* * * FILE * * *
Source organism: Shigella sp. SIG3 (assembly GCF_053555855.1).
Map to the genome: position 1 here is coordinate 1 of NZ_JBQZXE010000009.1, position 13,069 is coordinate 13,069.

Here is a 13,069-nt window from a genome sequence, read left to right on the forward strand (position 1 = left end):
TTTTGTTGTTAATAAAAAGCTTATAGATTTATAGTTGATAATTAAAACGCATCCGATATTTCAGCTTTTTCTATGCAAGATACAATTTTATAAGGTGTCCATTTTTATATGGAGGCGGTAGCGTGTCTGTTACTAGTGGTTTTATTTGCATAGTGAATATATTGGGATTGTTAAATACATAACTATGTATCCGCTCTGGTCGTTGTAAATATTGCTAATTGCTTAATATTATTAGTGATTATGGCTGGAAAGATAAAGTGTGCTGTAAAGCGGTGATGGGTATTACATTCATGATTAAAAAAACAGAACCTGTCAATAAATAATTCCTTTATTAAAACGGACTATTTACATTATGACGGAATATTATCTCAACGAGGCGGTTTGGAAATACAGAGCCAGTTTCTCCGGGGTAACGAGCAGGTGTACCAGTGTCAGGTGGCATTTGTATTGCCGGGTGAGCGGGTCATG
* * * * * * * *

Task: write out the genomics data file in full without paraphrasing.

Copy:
Source organism: Shigella sp. SIG3 (assembly GCF_053555855.1).
Map to the genome: position 1 here is coordinate 1 of NZ_JBQZXE010000009.1, position 13,069 is coordinate 13,069.

Here is a 13,069-nt window from a genome sequence, read left to right on the forward strand (position 1 = left end):
TTTTGTTGTTAATAAAAAGCTTATAGATTTATAGTTGATAATTAAAACGCATCCGATATTTCAGCTTTTTCTATGCAAGATACAATTTTATAAGGTGTCCATTTTTATATGGAGGCGGTAGCGTGTCTGTTACTAGTGGTTTTATTTGCATAGTGAATATATTGGGATTGTTAAATACATAACTATGTATCCGCTCTGGTCGTTGTAAATATTGCTAATTGCTTAATATTATTAGTGATTATGGCTGGAAAGATAAAGTGTGCTGTAAAGCGGTGATGGGTATTACATTCATGATTAAAAAAACAGAACCTGTCAATAAATAATTCCTTTATTAAAACGGACTATTTACATTATGACGGAATATTATCTCAACGAGGCGGTTTGGAAATACAGAGCCAGTTTCTCCGGGGTAACGAGCAGGTGTACCAGTGTCAGGTGGCATTTGTATTGCCGGGTGAGCGGGTCATG